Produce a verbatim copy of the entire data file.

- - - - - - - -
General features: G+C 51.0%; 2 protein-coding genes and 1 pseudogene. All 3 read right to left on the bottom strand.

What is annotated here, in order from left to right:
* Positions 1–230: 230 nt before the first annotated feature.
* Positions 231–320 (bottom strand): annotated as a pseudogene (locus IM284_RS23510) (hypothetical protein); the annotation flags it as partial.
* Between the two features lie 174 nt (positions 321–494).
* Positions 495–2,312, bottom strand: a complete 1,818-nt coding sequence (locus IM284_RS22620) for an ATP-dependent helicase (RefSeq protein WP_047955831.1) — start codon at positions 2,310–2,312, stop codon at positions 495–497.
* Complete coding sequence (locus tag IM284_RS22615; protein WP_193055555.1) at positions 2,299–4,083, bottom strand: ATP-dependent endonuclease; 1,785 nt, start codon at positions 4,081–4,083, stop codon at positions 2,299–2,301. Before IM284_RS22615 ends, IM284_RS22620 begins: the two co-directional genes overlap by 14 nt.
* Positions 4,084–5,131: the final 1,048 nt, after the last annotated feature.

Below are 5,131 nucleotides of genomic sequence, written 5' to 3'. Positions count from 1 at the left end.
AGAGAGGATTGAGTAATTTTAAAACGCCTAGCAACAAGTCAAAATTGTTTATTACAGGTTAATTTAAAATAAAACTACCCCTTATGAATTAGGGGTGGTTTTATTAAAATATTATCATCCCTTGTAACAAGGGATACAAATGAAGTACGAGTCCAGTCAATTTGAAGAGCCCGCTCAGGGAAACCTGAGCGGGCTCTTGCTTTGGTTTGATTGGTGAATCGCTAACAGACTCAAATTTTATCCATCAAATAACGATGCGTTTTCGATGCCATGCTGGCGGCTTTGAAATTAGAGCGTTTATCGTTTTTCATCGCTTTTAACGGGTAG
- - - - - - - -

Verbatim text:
General features: G+C 51.0%; 2 protein-coding genes and 1 pseudogene. All 3 read right to left on the bottom strand.

What is annotated here, in order from left to right:
* Positions 1–230: 230 nt before the first annotated feature.
* Positions 231–320 (bottom strand): annotated as a pseudogene (locus IM284_RS23510) (hypothetical protein); the annotation flags it as partial.
* Between the two features lie 174 nt (positions 321–494).
* Positions 495–2,312, bottom strand: a complete 1,818-nt coding sequence (locus IM284_RS22620) for an ATP-dependent helicase (RefSeq protein WP_047955831.1) — start codon at positions 2,310–2,312, stop codon at positions 495–497.
* Complete coding sequence (locus tag IM284_RS22615; protein WP_193055555.1) at positions 2,299–4,083, bottom strand: ATP-dependent endonuclease; 1,785 nt, start codon at positions 4,081–4,083, stop codon at positions 2,299–2,301. Before IM284_RS22615 ends, IM284_RS22620 begins: the two co-directional genes overlap by 14 nt.
* Positions 4,084–5,131: the final 1,048 nt, after the last annotated feature.

Below are 5,131 nucleotides of genomic sequence, written 5' to 3'. Positions count from 1 at the left end.
AGAGAGGATTGAGTAATTTTAAAACGCCTAGCAACAAGTCAAAATTGTTTATTACAGGTTAATTTAAAATAAAACTACCCCTTATGAATTAGGGGTGGTTTTATTAAAATATTATCATCCCTTGTAACAAGGGATACAAATGAAGTACGAGTCCAGTCAATTTGAAGAGCCCGCTCAGGGAAACCTGAGCGGGCTCTTGCTTTGGTTTGATTGGTGAATCGCTAACAGACTCAAATTTTATCCATCAAATAACGATGCGTTTTCGATGCCATGCTGGCGGCTTTGAAATTAGAGCGTTTATCGTTTTTCATCGCTTTTAACGGGTAG